What is a police officer’s role? It can be many things. It can be in a community liaison capacity; a traffic control officer; involved with criminal investigation; part of a team tactical squad; drug and customs issues and a host of others. Truly a multi-foliate occupation, most people would agree and not an occupation for everyone.
In the performance of their assigned duties, they are subject to the laws of the land as are we, the local citizenry. These individuals have taken an oath to enforce the laws of the land as stated by their motto: “Maintiens le Droit or Maintain the Right!” For the most part, the RCMP law enforcement officers do that and do it quite well.
There are some who seem to experience situations outside of the law, to some degree. When these transgressions happen there is usually a statement issued regarding individuals involved. This is as it should be, as it would be for anyone else. If we were to look at transgressions of professional athletes, we would find such things as boards of governors or owners, league officials and neutral boards of inquiry not involved in sports as such, and not players or coaches unless called for.
Unlike a public inquiry, most police-on-police investigations are closed-shop investigations with outcomes given later. In the last two or three years, there have been numerous infractions/transgressions on the part of some RCMP officers. After investigations by other police agencies, many of these issues were less than satisfactory in outcome. In a given situation, in all probability, ordinary citizens would face far more severe consequences than some of these officers who were investigated “by their own”, if you will.
Why is this? It is simply because it is the way that was chosen. Are these officers above the law? No, certainly not. Yet, they seem to fare much better, for the most part, than “Joe Citizen” who may have done something far less serious and yet suffers a harsher fate than many officers do.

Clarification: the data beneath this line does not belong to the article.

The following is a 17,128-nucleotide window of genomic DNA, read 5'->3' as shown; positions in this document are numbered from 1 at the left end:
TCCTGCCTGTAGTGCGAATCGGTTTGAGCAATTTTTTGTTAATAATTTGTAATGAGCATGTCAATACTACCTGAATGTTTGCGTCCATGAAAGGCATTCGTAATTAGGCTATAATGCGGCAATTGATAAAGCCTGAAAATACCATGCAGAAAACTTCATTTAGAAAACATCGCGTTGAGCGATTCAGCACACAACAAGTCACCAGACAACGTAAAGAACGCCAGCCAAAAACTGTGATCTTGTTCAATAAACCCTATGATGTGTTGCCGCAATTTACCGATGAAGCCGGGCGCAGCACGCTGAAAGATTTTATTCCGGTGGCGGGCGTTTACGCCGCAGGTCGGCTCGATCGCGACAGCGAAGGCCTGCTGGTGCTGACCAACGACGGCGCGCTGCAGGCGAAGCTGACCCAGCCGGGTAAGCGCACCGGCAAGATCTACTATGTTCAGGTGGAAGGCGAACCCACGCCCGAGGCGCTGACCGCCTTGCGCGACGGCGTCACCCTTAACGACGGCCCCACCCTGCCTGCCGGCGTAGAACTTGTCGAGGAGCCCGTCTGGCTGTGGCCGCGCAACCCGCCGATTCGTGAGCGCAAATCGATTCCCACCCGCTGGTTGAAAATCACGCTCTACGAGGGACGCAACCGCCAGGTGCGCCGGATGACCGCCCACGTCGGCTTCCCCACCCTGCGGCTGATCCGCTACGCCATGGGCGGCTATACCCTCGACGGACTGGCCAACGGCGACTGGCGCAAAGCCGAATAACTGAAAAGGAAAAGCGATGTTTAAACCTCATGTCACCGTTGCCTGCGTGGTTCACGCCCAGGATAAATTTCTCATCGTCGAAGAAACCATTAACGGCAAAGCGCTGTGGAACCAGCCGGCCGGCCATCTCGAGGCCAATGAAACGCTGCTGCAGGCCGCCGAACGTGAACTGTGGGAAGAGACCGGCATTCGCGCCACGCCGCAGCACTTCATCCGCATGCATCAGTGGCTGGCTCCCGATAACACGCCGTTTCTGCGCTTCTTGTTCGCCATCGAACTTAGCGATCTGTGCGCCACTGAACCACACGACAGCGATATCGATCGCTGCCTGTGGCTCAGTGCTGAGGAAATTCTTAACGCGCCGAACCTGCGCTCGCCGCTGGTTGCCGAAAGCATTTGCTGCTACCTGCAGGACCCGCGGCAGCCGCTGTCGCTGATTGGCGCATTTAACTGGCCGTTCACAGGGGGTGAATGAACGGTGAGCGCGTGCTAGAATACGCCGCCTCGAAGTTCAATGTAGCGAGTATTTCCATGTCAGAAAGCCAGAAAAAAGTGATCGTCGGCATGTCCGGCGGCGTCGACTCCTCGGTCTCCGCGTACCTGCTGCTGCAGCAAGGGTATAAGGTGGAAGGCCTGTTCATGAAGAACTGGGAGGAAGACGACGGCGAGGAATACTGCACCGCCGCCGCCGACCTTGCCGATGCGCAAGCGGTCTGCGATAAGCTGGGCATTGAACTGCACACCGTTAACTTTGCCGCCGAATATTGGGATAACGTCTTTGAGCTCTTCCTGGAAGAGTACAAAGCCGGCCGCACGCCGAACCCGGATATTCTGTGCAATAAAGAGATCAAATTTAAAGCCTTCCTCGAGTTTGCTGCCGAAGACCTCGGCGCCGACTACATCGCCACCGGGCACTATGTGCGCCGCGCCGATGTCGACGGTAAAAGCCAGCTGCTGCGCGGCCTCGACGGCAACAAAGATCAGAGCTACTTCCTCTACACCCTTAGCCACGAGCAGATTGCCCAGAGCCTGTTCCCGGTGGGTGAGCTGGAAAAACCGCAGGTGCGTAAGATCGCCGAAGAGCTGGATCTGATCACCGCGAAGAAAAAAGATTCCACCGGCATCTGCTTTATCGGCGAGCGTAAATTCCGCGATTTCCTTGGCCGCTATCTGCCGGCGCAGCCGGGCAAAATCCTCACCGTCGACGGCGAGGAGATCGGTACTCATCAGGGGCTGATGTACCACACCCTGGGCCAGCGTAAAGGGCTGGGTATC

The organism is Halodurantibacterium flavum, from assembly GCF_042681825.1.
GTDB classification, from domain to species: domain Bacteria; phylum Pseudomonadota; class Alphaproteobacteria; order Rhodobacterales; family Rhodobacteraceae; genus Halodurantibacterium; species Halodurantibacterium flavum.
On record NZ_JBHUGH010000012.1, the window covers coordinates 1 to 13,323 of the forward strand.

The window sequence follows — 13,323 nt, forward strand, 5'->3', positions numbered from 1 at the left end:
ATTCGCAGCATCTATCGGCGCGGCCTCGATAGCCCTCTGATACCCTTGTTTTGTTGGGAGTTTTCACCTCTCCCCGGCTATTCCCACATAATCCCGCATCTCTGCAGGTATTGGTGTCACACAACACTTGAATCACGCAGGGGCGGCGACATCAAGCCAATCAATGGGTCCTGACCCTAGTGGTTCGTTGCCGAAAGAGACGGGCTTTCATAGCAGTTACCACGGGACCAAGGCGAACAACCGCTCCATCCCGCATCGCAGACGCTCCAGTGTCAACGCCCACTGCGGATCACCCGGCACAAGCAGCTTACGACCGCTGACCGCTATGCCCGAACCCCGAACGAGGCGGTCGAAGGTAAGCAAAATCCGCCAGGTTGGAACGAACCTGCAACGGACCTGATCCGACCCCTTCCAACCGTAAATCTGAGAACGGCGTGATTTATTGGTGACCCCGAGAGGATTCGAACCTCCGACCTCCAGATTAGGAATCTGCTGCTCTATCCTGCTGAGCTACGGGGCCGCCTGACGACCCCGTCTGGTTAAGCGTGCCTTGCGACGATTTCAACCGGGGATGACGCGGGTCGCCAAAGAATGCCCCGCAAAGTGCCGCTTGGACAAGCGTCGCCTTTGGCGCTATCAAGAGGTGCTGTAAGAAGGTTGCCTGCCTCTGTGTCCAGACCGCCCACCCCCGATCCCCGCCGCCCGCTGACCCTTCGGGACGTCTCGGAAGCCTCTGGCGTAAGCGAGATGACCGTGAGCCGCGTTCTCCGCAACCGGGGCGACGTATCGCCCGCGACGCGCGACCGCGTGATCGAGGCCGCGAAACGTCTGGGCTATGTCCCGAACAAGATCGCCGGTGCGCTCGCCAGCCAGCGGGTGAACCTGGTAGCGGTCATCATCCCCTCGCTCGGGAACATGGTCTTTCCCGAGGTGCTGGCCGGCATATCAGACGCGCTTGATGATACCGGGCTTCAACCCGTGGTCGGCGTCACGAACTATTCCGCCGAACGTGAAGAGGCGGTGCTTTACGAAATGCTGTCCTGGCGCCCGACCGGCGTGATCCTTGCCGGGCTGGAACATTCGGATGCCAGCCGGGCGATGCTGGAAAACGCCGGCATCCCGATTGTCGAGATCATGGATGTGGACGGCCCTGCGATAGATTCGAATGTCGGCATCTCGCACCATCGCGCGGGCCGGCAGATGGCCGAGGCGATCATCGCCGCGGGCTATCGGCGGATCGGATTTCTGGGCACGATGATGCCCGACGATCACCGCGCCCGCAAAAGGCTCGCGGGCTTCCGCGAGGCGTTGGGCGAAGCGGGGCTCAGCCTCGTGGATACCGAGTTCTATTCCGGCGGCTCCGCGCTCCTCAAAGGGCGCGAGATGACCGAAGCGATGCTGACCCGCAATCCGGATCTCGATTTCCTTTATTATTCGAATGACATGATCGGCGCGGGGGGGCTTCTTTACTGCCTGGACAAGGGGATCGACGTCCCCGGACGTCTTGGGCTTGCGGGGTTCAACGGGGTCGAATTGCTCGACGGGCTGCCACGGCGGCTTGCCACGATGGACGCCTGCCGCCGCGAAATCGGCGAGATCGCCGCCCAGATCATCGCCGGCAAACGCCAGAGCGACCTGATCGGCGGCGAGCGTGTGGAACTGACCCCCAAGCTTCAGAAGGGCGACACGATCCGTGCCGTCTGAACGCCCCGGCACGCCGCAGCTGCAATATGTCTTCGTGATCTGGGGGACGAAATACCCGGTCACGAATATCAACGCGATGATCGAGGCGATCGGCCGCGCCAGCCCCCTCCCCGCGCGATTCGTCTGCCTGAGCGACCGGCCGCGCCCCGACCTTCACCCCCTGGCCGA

When a police officer is accused of misconduct, another police force is called in to investigate, the goal being to take the probe away from those too close to the officer in question. When a police officer is accused of breaching public trust by breaking the law, it is a serious allegation that requires serious thought. However, this latest accusation against an RCMP officer is far more fact that allegation, it seems.
It begs the question be asked that: How does this outcome bear up under “Maintiens le Droit?” The simple answer is that it doesn’t bear up. Police investigating police seems to be the order of the day. Attorney-General Mike De Jong has stated that there should be an independent investigation component by summer 2011. Ontario and Alberta have had these independent investigative units for a while now. B.C. is dragging its heels, again. Gordon Campbell always referred to this province as a being progressive, being a leader and being fair to all. Northern Alberta ocean front land for sale, anybody interested?
Ron Barillaro Penticton